Given the two sides of the storm, forecasting this one will be a matter of tracking it, which is always a challenge in this part of the country. My quick look I just had with the models shows that most of them have it tracking very close to the coast, but that gives us the cold side, with snow, for the most part... (phew...) A couple of the models are showing it going west of us, which would bring up the warmth and heavy rain.

In either case I would expect a good deal of water content, given that the origin of the moisture is the Gulf of Mexico.

When the storm passes we will get the abnormally cold air on the backside of it. With as much snow as we have on the ground, cold air is now our friend. It slows down the flood situation.
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Old 03-06-2008, 06:37 AM   #3
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Default Gfs, Nam, Euro, Dgex...

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Winter is not over yet. There's more coming (after tonight) sometime around March 8th.

BT
I made the above post in the "enough already" thread on Feb 29th based on the 8-9 day GFS. I know, as a rule, the GFS is a poor performer in the long range, but it has done very well this year 7-10 days out. What do you guys think?

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Old 03-06-2008, 07:41 AM   #4
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Originally Posted by Blue Thunder View Post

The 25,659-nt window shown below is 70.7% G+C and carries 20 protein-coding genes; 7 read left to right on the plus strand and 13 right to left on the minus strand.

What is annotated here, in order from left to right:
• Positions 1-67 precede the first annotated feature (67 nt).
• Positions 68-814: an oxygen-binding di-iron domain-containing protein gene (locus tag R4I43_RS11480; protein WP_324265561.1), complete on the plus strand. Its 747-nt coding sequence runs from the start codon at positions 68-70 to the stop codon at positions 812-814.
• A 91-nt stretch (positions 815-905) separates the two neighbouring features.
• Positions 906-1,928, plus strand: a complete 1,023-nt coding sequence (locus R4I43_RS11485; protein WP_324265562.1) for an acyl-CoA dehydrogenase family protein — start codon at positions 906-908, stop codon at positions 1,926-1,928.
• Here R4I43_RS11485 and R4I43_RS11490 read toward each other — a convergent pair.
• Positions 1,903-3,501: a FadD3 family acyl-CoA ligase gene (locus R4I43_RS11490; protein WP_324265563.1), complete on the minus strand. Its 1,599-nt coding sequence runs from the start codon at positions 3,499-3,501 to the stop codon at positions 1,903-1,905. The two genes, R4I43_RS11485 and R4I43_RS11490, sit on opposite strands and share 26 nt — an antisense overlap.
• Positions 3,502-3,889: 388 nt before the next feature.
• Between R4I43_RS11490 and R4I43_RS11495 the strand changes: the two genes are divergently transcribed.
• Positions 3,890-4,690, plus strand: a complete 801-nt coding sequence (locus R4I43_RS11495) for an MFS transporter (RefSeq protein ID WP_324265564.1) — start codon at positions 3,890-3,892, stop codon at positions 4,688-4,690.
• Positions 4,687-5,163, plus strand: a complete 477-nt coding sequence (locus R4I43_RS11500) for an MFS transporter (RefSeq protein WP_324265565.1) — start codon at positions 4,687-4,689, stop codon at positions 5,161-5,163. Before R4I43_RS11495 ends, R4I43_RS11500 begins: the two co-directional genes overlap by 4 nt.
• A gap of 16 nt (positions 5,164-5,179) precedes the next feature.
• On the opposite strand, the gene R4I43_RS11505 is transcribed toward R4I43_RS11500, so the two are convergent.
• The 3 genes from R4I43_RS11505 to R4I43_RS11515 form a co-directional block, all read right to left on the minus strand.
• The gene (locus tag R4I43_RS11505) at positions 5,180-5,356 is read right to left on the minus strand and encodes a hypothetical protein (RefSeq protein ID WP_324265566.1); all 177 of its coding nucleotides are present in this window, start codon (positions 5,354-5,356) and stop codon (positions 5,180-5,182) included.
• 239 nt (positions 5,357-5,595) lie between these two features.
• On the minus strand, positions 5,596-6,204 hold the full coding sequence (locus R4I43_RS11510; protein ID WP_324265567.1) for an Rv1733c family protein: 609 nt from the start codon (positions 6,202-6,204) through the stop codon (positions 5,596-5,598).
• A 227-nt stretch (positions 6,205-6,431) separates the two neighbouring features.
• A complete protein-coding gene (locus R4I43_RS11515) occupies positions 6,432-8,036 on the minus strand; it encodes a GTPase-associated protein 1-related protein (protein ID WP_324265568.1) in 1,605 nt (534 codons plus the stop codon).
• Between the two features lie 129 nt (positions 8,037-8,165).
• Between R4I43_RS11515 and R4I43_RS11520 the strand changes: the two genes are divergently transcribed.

I made the above post in the "enough already" thread on Feb 29th based on the 8-9 day GFS. I know, as a rule, the GFS is a poor performer in the long range, but it has done very well this year 7-10 days out. What do you guys think?

BT
GFS has been horrible. It sees a storm for a run or 2, then loses it for more runs. Very inconsistent. The Euro inside of 3 days has been a champ however.
Any models are rarely very accurate over 3-5 days at the most. If they do get it right, it is most likely just plain luck.
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Old 03-06-2008, 08:43 AM   #5
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GFS has been horrible. It sees a storm for a run or 2, then loses it for more runs. Very inconsistent. The Euro inside of 3 days has been a champ however.
Any models are rarely very accurate over 3-5 days at the most. If they do get it right, it is most likely just plain luck.